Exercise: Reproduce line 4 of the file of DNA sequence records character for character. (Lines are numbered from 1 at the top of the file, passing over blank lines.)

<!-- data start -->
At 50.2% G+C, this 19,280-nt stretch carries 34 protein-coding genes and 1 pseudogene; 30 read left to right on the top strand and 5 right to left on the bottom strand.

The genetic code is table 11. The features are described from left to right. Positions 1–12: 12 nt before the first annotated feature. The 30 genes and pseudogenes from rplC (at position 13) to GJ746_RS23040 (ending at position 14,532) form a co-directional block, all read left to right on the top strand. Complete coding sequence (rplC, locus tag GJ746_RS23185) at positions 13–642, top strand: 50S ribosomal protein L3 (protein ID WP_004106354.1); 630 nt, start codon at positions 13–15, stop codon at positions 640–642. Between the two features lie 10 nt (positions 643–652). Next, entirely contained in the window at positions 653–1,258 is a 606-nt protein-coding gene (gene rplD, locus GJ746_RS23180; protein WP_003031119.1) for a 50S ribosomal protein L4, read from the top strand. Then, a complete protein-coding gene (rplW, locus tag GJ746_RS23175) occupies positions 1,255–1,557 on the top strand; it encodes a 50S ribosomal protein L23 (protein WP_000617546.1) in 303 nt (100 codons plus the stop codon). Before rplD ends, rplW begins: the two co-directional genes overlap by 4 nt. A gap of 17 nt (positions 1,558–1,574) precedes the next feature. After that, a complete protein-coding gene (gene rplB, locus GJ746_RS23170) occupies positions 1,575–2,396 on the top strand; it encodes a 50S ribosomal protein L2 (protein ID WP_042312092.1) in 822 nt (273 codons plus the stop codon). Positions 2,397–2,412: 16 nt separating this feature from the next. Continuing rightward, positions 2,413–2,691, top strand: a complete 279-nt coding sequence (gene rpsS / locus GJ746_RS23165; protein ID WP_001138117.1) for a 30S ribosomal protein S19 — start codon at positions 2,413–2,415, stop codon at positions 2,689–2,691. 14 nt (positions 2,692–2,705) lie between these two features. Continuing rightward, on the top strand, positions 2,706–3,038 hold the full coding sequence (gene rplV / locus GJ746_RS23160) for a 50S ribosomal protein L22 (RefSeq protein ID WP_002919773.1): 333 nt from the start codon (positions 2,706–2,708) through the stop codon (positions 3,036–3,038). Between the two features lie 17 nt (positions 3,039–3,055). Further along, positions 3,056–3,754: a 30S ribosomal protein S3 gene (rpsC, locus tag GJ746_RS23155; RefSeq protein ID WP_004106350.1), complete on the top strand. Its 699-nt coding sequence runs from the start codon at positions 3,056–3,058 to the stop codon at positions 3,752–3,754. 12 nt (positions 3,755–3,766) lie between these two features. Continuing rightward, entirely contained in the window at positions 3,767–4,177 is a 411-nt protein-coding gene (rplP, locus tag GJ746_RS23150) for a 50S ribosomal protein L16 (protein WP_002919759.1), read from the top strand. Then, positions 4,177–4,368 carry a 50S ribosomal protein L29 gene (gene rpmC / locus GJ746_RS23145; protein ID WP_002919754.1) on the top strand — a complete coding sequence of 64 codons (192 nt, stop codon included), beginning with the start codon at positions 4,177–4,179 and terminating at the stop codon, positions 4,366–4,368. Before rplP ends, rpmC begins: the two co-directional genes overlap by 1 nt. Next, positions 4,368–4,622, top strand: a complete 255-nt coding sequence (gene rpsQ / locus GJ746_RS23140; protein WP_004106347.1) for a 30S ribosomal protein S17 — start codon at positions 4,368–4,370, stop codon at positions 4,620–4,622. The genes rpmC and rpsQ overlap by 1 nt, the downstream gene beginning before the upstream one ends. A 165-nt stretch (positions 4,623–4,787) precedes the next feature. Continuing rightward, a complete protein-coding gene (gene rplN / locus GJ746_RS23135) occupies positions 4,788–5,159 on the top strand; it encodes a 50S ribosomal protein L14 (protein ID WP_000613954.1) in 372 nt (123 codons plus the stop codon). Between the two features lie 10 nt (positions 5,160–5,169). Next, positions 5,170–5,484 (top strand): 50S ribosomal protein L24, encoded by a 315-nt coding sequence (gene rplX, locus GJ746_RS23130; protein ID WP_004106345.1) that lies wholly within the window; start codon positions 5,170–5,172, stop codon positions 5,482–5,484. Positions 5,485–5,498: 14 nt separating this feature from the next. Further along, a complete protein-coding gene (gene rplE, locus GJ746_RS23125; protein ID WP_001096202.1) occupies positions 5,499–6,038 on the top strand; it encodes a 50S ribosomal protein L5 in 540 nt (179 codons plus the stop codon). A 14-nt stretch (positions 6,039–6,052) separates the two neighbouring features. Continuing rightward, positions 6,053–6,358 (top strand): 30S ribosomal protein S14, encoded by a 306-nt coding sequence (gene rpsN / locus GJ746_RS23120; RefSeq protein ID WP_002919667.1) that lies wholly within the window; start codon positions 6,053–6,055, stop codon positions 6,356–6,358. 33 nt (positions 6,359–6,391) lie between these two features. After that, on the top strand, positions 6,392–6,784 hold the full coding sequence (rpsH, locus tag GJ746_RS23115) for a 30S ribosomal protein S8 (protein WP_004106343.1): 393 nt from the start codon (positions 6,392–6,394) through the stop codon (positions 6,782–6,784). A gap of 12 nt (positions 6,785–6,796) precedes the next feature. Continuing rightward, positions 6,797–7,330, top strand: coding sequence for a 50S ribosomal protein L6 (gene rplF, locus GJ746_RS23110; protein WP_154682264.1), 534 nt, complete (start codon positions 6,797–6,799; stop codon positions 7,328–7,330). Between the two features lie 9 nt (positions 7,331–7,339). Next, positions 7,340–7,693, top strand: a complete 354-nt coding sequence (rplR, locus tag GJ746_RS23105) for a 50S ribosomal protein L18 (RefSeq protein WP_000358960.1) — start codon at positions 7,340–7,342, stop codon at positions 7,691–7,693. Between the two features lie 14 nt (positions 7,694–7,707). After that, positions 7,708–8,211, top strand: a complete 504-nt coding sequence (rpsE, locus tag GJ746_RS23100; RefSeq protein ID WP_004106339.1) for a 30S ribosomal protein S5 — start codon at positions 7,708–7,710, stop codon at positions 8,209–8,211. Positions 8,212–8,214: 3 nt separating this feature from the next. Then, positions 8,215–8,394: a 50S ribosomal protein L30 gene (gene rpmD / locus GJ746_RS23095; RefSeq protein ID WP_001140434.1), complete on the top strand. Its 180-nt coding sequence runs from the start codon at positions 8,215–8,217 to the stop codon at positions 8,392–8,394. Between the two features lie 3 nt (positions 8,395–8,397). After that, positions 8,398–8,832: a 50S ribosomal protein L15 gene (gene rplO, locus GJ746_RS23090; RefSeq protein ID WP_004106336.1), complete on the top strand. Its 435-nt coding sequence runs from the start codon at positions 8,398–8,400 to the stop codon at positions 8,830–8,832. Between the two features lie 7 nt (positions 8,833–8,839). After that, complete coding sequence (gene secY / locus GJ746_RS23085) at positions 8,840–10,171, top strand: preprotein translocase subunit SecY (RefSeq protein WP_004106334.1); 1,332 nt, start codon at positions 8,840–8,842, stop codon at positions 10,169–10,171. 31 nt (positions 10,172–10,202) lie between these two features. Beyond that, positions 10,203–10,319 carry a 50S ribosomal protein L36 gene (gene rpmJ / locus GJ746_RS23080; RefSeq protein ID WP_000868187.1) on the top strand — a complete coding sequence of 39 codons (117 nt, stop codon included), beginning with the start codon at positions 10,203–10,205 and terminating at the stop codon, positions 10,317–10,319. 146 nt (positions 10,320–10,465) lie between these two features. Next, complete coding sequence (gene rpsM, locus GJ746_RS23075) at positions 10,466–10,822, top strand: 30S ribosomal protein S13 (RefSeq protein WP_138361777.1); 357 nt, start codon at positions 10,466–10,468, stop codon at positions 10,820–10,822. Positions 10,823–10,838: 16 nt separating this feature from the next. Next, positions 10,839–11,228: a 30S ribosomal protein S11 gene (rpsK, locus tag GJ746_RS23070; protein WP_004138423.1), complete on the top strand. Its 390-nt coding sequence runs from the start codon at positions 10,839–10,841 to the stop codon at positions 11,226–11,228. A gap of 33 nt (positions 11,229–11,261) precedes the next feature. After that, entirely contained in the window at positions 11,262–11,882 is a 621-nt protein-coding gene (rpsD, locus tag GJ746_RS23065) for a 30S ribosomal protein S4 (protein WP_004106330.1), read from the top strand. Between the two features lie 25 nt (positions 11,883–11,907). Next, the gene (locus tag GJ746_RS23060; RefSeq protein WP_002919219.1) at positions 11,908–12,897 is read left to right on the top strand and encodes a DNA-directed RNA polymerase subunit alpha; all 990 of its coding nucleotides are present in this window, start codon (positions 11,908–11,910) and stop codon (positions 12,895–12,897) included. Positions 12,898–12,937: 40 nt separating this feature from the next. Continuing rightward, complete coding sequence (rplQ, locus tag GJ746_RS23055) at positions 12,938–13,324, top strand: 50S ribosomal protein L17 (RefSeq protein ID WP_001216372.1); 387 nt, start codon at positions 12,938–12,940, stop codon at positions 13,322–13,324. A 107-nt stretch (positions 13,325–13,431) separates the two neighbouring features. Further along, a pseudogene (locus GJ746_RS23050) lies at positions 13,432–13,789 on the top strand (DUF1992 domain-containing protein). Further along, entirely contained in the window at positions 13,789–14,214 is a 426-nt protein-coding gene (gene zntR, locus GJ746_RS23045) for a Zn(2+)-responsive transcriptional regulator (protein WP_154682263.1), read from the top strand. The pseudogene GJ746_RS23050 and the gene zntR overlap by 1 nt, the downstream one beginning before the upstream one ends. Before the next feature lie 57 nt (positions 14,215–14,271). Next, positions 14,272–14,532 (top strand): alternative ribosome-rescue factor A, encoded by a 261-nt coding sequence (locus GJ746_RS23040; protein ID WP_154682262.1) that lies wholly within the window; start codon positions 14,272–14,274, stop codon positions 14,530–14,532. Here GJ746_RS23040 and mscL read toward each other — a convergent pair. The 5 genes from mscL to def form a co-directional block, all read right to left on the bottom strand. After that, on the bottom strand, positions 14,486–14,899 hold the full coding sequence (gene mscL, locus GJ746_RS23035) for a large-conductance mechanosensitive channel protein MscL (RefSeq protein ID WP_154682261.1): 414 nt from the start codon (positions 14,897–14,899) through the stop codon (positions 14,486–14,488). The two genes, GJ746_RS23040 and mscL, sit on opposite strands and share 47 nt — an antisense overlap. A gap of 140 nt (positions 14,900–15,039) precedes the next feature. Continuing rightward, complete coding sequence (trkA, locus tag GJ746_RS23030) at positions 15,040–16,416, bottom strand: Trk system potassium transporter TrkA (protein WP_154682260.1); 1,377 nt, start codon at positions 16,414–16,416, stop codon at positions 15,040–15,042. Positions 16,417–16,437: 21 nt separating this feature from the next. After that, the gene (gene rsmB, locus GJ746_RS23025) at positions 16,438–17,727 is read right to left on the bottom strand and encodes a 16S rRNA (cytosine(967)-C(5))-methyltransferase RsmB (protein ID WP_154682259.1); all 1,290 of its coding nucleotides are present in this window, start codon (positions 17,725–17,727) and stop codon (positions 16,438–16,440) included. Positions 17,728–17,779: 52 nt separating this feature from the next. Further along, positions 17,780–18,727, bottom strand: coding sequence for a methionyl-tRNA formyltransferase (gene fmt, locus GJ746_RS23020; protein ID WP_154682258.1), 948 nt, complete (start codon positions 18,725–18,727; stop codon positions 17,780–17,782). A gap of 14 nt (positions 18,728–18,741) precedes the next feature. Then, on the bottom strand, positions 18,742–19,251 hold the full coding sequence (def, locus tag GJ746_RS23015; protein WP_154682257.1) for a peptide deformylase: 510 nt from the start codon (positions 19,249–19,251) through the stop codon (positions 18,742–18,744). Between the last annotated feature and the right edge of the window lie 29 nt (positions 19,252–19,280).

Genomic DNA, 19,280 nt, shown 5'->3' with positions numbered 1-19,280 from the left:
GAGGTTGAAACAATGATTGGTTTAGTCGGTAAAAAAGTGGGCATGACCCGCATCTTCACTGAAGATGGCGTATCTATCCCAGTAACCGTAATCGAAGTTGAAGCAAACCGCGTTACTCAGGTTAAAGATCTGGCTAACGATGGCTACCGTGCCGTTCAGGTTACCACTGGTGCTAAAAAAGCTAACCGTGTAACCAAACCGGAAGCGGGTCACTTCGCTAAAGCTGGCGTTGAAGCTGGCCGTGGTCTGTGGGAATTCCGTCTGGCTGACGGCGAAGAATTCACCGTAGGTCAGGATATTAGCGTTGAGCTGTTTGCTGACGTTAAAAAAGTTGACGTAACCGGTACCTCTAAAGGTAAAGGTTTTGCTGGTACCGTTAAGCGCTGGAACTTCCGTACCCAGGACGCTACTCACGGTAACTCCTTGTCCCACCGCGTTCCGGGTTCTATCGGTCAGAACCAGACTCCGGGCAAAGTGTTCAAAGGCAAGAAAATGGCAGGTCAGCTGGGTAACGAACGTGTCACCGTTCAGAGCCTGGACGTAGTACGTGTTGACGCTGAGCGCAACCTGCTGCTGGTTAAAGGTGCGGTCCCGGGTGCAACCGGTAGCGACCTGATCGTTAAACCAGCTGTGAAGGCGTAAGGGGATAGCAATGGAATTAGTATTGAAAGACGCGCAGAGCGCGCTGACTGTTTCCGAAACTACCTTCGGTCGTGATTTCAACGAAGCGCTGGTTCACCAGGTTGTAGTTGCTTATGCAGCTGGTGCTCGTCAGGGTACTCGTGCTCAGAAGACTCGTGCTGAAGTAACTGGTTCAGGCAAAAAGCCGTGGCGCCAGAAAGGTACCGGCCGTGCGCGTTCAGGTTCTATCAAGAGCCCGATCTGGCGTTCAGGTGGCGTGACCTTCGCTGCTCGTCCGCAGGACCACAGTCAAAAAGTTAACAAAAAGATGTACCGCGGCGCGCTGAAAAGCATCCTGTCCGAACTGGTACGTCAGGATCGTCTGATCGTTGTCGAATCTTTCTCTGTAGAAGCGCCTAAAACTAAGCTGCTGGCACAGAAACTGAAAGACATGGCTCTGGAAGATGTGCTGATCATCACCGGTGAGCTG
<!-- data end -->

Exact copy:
GAGGTTGAAACAATGATTGGTTTAGTCGGTAAAAAAGTGGGCATGACCCGCATCTTCACTGAAGATGGCGTATCTATCCCAGTAACCGTAATCGAAGTTGAAGCAAACCGCGTTACTCAGGTTAAAGATCTGGCTAACGATGGCTACCGTGCCGTTCAGGTTACCACTGGTGCTAAAAAAGCTAACCGTGTAACCAAACCGGAAGCGGGTCACTTCGCTAAAGCTGGCGTTGAAGCTGGCCGTGGTCTGTGGGAATTCCGTCTGGCTGACGGCGAAGAATTCACCGTAGGTCAGGATATTAGCGTTGAGCTGTTTGCTGACGTTAAAAAAGTTGACGTAACCGGTACCTCTAAAGGTAAAGGTTTTGCTGGTACCGTTAAGCGCTGGAACTTCCGTACCCAGGACGCTACTCACGGTAACTCCTTGTCCCACCGCGTTCCGGGTTCTATCGGTCAGAACCAGACTCCGGGCAAAGTGTTCAAAGGCAAGAAAATGGCAGGTCAGCTGGGTAACGAACGTGTCACCGTTCAGAGCCTGGACGTAGTACGTGTTGACGCTGAGCGCAACCTGCTGCTGGTTAAAGGTGCGGTCCCGGGTGCAACCGGTAGCGACCTGATCGTTAAACCAGCTGTGAAGGCGTAAGGGGATAGCAATGGAATTAGTATTGAAAGACGCGCAGAGCGCGCTGACTGTTTCCGAAACTACCTTCGGTCGTGATTTCAACGAAGCGCTGGTTCACCAGGTTGTAGTTGCTTATGCAGCTGGTGCTCGTCAGGGTACTCGTGCTCAGAAGACTCGTGCTGAAGTAACTGGTTCAGGCAAAAAGCCGTGGCGCCAGAAAGGTACCGGCCGTGCGCGTTCAGGTTCTATCAAGAGCCCGATCTGGCGTTCAGGTGGCGTGACCTTCGCTGCTCGTCCGCAGGACCACAGTCAAAAAGTTAACAAAAAGATGTACCGCGGCGCGCTGAAAAGCATCCTGTCCGAACTGGTACGTCAGGATCGTCTGATCGTTGTCGAATCTTTCTCTGTAGAAGCGCCTAAAACTAAGCTGCTGGCACAGAAACTGAAAGACATGGCTCTGGAAGATGTGCTGATCATCACCGGTGAGCTG